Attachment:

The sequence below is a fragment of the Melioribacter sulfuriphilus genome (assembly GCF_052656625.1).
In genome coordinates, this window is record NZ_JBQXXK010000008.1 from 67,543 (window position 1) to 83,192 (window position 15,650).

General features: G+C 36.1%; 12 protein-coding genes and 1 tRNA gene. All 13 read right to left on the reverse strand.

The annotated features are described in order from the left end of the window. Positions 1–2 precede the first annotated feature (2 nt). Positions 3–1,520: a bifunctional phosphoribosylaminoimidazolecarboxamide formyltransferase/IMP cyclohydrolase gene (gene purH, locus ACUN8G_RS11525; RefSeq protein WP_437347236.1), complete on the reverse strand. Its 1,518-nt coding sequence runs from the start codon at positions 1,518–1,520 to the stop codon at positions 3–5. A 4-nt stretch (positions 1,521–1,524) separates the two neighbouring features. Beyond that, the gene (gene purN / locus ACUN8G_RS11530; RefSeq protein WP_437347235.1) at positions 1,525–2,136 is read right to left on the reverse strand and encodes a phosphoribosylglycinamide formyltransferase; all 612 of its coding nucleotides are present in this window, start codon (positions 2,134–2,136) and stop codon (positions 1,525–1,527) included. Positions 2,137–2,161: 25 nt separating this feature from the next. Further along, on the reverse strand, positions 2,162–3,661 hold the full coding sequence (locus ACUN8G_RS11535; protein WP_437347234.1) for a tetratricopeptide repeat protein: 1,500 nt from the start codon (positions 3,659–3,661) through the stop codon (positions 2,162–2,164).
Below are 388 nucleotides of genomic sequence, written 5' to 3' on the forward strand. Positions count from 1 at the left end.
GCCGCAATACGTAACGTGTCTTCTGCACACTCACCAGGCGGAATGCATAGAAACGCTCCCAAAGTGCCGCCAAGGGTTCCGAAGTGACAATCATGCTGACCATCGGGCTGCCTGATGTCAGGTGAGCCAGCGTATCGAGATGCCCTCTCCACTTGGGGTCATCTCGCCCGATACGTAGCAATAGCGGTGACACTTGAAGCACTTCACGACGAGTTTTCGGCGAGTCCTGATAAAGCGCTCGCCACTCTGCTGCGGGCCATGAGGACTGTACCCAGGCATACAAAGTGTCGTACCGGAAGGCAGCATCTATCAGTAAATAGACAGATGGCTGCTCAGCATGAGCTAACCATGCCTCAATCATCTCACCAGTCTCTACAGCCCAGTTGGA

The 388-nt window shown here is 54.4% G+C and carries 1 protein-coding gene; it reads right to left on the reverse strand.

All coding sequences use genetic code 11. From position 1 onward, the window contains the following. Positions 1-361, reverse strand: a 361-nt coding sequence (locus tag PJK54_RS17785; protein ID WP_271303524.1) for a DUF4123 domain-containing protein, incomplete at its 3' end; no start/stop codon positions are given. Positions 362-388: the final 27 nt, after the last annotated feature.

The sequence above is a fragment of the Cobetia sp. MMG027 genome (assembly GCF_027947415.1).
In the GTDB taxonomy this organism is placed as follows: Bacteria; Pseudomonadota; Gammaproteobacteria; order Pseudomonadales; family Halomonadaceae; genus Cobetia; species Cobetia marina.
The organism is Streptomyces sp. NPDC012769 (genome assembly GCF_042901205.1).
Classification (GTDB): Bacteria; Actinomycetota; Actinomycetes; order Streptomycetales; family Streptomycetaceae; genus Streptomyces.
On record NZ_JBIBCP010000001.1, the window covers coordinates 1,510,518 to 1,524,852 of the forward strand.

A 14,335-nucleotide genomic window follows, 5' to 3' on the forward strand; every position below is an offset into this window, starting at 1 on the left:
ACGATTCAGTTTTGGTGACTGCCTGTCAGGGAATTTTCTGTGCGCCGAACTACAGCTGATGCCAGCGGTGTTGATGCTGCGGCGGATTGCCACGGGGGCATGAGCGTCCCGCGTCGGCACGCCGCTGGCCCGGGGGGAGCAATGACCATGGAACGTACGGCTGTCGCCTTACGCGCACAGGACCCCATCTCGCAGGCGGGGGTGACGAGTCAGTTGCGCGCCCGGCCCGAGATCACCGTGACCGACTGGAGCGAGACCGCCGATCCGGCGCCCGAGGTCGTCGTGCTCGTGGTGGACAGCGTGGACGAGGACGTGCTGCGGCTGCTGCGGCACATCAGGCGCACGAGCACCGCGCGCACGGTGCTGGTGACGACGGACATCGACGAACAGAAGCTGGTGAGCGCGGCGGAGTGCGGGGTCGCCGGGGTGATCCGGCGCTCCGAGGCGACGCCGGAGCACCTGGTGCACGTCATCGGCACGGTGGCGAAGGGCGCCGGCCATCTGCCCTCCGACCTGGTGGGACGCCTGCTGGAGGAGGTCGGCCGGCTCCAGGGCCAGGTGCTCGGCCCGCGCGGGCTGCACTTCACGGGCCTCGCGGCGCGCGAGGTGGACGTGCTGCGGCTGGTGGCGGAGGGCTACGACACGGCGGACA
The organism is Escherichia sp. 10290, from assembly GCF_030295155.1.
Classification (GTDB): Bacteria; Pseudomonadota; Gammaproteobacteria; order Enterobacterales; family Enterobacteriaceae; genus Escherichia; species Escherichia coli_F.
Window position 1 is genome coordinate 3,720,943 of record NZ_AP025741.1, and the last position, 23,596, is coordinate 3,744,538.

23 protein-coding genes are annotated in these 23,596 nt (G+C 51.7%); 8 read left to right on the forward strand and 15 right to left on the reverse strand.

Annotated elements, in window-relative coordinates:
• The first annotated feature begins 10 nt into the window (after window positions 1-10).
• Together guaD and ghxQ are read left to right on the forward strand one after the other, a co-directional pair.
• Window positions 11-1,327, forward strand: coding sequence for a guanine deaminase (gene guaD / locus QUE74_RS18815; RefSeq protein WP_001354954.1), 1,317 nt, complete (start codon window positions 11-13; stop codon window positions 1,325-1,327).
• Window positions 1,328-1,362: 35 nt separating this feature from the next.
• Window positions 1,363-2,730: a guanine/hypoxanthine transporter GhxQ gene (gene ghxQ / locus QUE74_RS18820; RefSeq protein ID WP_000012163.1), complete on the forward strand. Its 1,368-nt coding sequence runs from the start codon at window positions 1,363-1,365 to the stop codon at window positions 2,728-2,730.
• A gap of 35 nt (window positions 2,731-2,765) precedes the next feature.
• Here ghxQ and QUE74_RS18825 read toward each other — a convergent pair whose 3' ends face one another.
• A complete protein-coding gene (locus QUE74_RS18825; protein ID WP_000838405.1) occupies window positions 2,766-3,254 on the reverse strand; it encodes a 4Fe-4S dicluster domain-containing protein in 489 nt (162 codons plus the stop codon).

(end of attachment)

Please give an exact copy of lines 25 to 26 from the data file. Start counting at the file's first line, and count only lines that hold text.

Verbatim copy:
• Window positions 1,363-2,730: a guanine/hypoxanthine transporter GhxQ gene (gene ghxQ / locus QUE74_RS18820; RefSeq protein ID WP_000012163.1), complete on the forward strand. Its 1,368-nt coding sequence runs from the start codon at window positions 1,363-1,365 to the stop codon at window positions 2,728-2,730.
• A gap of 35 nt (window positions 2,731-2,765) precedes the next feature.